Observations of Theory of General Relativity

During this week in 1919, Sir Arthur Eddington profoundly changed the way we view the Universe.

Eddington watched stars near the Sun during a total solar eclipse on the African island of Principe. When the Sun was in front of the stars, they appeared to move away from their true positions, which Eddington had recorded in Oxford, three-and-a-half months earlier

During this week in 1919, Sir Arthur Eddington profoundly changed the way we view the Universe.

Eddington watched stars near the Sun during a total solar eclipse on the African island of Principe. When the Sun was in front of the stars, they appeared to move away from their true positions, which Eddington had recorded in Oxford, three-and-a-half months earlier.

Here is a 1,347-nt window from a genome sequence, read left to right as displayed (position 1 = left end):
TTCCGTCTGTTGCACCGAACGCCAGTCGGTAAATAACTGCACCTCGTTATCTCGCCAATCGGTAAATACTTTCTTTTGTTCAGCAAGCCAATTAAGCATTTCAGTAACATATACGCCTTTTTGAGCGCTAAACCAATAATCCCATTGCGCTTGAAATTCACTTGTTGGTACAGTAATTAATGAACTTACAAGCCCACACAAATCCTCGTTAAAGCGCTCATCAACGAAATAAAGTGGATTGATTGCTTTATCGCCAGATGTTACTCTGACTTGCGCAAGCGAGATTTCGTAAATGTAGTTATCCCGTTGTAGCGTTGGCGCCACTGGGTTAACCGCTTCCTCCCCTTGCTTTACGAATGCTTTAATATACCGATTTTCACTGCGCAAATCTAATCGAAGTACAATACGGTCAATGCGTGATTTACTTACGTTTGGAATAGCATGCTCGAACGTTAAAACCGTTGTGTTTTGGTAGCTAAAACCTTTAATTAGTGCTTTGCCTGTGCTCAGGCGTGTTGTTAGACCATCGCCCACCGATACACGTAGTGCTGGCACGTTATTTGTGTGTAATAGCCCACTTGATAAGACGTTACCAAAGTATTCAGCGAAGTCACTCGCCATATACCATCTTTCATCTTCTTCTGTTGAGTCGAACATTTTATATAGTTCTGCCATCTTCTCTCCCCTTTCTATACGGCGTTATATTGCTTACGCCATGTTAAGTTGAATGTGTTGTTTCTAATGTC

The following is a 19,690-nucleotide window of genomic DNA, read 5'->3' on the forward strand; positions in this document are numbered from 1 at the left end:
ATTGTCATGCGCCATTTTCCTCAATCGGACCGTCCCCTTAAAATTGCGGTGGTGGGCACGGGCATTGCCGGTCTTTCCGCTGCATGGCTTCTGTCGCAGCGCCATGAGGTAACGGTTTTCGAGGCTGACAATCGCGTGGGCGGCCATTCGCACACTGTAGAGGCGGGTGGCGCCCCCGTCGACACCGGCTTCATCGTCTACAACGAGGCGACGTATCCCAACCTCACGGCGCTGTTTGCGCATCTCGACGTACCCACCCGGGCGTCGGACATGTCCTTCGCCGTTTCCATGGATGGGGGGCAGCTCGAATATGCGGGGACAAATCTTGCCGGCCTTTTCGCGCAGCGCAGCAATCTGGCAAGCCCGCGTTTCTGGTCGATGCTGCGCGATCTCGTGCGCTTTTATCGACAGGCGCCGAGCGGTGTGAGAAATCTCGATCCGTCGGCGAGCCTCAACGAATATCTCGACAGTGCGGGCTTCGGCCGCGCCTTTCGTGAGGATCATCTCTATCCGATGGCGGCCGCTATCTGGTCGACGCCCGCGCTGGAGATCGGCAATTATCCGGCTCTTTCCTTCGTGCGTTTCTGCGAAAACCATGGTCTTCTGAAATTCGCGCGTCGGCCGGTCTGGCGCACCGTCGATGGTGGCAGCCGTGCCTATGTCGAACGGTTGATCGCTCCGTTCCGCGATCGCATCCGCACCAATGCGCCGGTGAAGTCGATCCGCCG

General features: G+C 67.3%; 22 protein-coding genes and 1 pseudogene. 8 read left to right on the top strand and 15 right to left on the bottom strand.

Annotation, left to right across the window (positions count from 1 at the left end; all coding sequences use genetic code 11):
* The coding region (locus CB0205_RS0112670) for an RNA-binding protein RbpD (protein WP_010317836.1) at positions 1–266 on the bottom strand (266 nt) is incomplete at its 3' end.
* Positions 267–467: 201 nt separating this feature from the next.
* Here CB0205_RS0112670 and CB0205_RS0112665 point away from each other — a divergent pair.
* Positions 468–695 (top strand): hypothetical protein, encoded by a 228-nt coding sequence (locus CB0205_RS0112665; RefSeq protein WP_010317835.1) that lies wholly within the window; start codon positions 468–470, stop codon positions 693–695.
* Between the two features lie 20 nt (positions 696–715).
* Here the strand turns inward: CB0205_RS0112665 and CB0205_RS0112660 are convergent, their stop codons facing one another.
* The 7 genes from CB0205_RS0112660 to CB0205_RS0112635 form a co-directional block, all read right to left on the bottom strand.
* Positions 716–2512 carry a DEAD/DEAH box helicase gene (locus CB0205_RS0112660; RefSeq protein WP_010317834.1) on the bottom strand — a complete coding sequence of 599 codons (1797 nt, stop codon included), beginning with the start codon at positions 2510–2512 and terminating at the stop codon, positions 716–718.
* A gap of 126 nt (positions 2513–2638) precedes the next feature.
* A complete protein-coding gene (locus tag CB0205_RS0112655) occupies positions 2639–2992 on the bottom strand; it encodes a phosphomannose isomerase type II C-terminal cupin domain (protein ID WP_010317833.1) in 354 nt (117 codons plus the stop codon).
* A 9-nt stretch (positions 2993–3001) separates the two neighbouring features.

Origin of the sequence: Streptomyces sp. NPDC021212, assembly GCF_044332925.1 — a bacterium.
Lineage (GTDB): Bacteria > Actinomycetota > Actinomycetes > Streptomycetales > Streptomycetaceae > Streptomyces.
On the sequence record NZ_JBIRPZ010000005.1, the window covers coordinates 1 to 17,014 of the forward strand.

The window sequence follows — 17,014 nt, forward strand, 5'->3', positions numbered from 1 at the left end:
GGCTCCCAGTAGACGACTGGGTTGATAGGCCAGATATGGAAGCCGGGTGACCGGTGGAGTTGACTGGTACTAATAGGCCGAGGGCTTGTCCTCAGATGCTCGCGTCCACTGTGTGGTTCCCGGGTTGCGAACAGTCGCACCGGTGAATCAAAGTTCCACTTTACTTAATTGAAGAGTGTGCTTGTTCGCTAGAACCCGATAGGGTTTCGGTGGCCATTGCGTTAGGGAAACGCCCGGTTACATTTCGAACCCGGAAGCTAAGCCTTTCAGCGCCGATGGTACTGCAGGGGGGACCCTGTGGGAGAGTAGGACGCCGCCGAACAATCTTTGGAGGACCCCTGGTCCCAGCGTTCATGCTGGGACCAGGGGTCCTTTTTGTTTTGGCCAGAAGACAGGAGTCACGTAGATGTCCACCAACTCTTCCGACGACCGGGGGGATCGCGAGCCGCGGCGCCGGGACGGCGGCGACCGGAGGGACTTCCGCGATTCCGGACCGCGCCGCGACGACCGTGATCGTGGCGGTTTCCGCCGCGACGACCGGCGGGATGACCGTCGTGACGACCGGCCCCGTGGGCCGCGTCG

This was the first observational proof of Einstein’s theory of general relativity. Interestingly, Einstein’s first celebration was, like Eddington, to write to his mum. There must be a moral to take from this common theme.

General relativity describes how any massive object, such as the Sun, produces gravity by bending space and time around it. Everything in that space is also bent: even rays of light, and these get deflected.

Light doesn’t always travel in straight lines

Einstein’s prediction of this effect was used to determine the nature of gravity. But now that it is well understood, the effect of “gravitational lensing” has become one of the most powerful tools used by astronomers to probe the Universe.

Infographic (BBC)

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